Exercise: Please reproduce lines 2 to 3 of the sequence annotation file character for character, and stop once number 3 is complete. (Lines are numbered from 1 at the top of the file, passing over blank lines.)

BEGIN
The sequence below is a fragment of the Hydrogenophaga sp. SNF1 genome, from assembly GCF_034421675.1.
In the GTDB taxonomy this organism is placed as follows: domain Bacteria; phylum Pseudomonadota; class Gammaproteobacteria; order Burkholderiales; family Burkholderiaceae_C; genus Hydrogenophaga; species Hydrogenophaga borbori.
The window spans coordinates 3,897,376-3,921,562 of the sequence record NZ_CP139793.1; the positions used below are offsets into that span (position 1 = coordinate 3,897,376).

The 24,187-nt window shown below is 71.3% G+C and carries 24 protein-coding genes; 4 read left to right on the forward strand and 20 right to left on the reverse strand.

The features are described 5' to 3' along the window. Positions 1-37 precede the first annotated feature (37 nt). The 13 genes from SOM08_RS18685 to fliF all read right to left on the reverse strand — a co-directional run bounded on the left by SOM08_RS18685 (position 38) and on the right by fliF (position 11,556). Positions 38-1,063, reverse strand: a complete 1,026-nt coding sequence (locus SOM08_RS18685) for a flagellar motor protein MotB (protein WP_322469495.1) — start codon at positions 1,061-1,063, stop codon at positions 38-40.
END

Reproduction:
In the GTDB taxonomy this organism is placed as follows: domain Bacteria; phylum Pseudomonadota; class Gammaproteobacteria; order Burkholderiales; family Burkholderiaceae_C; genus Hydrogenophaga; species Hydrogenophaga borbori.
The window spans coordinates 3,897,376-3,921,562 of the sequence record NZ_CP139793.1; the positions used below are offsets into that span (position 1 = coordinate 3,897,376).